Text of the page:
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Life In The Fat Lane: Part 1

Tuesday, January 20th, 2009 Life In The Fat Lane: Part 1

It is of no surprise that the levels of obesity have more than doubled within the last fourteen years. From that perspective it would be valuable to see what is life is like for the overweight individual.

Emine Saner of the Guardian (16 01 09) critically evaluates what life is like for three very different people.

For today’s purpose, we will observe and try to get an understandig into the life of Julie Worboys.

It was five years ago that Julie Worboys changed her position from a warden for a sheltered housing estate to look after her disabled husband. She says, “It was quite an energetic job, but when I stopped I think that’s when the extra weight went on,”

For Julie, she describes food as “like a comfort blanket” Furthermore, and, it is not rocket science to identify the type of food Julie enjoys, like cakes, sweets, chocolate - isn’t just about the taste. She was reared by her grandmother as her own parents had to work long hours. However Granny would feed Julie on cakes and puddings. Her father to, would compensate her for not having her parents around. julie recalls, my dad would bring me home a big bag of sweets on a Friday night. It was supposed to last me all week but it never did.”

Worboy’s had always been large, she states, “Obviously at school, I got all the usual comments. It makes it worse, because you’re upset so you go home and eat. When I got married in 1980 I was a size 22. It just snowballed, and the more depressed I get about it, the more I eat.” Buying her wedding dress was the last time she went clothes shopping with friends. “It does stop your life,” she says. “If I go to a restaurant, which isn’t often, I will always try to get in the corner. I can’t go on holiday abroad because sitting in a plane seat is awful - getting the seatbelt on, putting the tray down. You have to ask for this extension belt that comes in bright orange and the air steward walks down the cabin with it - it’s embarrassing. I love swimming but I won’t go because I’m too self-conscious.”

In trying to establish what Julie thinks about herself, she is honest and says, “I’ve tried to laugh it off but you can’t always,” she says and her eyes well with tears. “I’ve tried everything. I can lose the weight but I can’t keep it off. I can lose five stone, then I get bored and think one sweet or one cake won’t hurt, and, of course, one leads to two, three and it all goes back on. Or a bill comes in, and I get down and then it’s comfort eating. I’ve seen dieticians and they’ve told me what I should and shouldn’t eat. Everyone talks about willpower, but I just haven’t got it.”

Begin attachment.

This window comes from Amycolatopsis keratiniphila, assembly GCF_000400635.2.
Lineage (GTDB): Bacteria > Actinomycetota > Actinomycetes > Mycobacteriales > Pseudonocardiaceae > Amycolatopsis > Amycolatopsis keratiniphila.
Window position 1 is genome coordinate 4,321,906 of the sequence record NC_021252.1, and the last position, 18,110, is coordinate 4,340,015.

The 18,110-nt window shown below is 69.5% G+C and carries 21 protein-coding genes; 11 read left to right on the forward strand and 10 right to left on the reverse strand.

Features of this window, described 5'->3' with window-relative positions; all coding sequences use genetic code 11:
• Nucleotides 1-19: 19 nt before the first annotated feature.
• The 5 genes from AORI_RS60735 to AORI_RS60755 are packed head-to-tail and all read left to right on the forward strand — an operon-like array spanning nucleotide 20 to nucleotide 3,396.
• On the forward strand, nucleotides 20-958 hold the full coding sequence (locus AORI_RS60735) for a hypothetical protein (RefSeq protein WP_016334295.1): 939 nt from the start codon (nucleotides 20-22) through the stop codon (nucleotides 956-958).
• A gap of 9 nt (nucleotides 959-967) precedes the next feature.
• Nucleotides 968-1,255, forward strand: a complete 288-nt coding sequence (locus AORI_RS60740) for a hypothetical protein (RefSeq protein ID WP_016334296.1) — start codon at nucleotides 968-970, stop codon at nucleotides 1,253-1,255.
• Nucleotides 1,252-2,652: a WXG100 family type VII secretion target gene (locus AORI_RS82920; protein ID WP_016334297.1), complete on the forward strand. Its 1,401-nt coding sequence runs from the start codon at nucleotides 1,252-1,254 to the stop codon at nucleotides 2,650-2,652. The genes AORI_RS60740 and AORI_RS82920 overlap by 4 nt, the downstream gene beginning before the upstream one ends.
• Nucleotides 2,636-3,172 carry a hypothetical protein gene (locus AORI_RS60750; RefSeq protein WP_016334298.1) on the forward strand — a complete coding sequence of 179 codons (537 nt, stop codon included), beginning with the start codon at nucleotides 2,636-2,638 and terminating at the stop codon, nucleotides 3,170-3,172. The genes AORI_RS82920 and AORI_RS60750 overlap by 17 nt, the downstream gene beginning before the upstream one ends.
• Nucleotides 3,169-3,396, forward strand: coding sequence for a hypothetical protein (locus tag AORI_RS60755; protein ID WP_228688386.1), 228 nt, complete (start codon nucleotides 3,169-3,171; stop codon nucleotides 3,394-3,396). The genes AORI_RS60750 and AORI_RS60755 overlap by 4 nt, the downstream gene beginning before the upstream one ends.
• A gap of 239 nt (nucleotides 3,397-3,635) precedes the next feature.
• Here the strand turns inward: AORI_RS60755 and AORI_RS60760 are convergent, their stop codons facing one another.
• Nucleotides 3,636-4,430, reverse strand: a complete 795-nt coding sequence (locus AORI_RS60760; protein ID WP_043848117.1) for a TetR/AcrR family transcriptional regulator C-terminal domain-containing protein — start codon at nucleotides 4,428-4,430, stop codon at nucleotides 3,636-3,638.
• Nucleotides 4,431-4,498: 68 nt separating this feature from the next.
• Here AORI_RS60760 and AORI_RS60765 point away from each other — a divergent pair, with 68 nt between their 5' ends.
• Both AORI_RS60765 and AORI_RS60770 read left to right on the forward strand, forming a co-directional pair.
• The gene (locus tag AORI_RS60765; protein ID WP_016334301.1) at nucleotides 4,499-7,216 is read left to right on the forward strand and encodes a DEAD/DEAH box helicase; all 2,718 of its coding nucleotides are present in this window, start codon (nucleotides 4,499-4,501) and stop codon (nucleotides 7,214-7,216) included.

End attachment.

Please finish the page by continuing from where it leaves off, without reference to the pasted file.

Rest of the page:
In the last year, Worboys, who lives in West Byfleet, Surrey, has put on three stone and now weighs 23st - “the heaviest I’ve ever been” - and it is starting to seriously affect her health. “My husband says I wake up fighting for breath in the night. I love walking down the Thames with the dogs, but I walk for 10 minutes and I can’t do any more.”

From Julies perspective,in her experience, she has always found that the GPs she has seen in the past have been unsympathetic. “They’ll say, in not so many words, that you’ve got yourself into this situation.”

In addressing how the campaign to bring obesity down is going, Julie will argue the amount of monies spent on other health related issues such as smokers get free patches. She declares but they’re not being forced to drink alcohol, inject themselves with drugs or smoke. I think we should be treated the same. I don’t want to tar us all with the same brush, but I think we should be treated as if we are addicts.’

In actual fact, this is a valid argument in relation to adiction.

Hitherto, Worboys has requested stomach surgery and has been thinking about the procedure for sometime, she argues, “Surgery isn’t a lighthearted way of losing weight and I’m very aware that it is a big operation, but I could sit here and drop dead anyway of a heart attack, so I need to give myself a chance, it depends on whether I get the funding for it from the primary care trust.”

In terms of cost-effectiveness, each procedure will cost the NHS in the region of £10,000. The issue that needs to be adressed is the idea that whilst this may be seen as a heavy outlay, the benefits can be seen from the point of view that the NHS spends inexcess of £500m a year treating the secondary conditions.

For Julie, however who says, “If they say no, then I’ll stay as I am, which to me is very sad. I’m asking for help and if I don’t do anything about it now, I know I will die fat. I need to try to do something about it and have a little bit of a life left.”

We will look at Ken’s story tomorrow.

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